bugger

1
[ buhg-er, boo g- ]
/ ˈbʌg ər, ˈbʊg- /

noun

verb (used with object)

Verb Phrases

bugger off, Chiefly British Slang. to depart; bug off.
bugger up, Chiefly British Slang. to ruin; spoil; botch.

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ELEMENTARY SCHOOL PUNCTUATION QUIZ

Punctuation marks help make writing easy to read and understand. Some of the most important ones are the period (.), comma (,), question mark (?), and exclamation point (!). How well do you know how to use them? Find out in this quiz!
Question 1 of 10
Which punctuation mark is best for this sentence? "Can I watch a movie __"
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Origin of bugger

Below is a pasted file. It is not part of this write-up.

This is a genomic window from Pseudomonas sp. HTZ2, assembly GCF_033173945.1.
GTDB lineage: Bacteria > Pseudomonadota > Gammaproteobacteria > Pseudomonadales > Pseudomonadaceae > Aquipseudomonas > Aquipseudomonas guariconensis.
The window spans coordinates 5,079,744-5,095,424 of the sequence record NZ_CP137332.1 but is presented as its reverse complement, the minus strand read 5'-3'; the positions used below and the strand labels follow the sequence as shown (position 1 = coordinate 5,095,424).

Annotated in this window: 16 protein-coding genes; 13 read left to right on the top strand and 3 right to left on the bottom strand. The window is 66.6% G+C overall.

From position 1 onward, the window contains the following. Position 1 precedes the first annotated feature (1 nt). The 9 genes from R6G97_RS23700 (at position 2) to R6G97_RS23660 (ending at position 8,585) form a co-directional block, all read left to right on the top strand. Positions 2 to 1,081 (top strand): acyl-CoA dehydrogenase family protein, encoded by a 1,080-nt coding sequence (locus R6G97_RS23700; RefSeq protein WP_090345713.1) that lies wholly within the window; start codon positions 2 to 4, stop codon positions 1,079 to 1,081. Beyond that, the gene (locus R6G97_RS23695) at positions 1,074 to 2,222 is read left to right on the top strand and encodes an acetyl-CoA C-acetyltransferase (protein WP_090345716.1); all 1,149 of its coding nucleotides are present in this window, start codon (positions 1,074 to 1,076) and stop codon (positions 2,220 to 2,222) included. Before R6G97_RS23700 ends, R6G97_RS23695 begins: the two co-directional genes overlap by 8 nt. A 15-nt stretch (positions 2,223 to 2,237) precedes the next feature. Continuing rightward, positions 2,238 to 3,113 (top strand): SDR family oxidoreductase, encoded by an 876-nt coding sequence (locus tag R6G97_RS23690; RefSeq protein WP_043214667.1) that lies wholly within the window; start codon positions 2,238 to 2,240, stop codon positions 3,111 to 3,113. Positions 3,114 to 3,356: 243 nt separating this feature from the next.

1
1300–50; Middle English bougre < Anglo-French bugre < Medieval Latin Bulgarus heretic, literally, Bulgarian, by association of the Balkans with heretical sects such as the Bogomils and their alleged deviant sexual practices; def. 1 perhaps by reanalysis as bug1 or bug2 + -er1 (cf. booger)

Definition for bugger (2 of 2)

bugger2
[ buhg-er ]
/ ˈbʌg ər /

a person who installs a hidden listening device.

Origin of bugger

2
First recorded in 1965–70; bug1 + -er1
Dictionary.com Unabridged Based on the Random House Unabridged Dictionary, © Random House, Inc. 2020

British Dictionary definitions for bugger

bugger
/ (ˈbʌɡə) /

noun

verb

interjection

slang an exclamation of annoyance or disappointment

Word Origin for bugger

C16: from Old French bougre, from Medieval Latin Bulgarus Bulgarian; from the condemnation of the dualist heresy rife in Bulgaria from the tenth century to the fifteenth
Collins English Dictionary - Complete & Unabridged 2012 Digital Edition © William Collins Sons & Co. Ltd. 1979, 1986 © HarperCollins Publishers 1998, 2000, 2003, 2005, 2006, 2007, 2009, 2012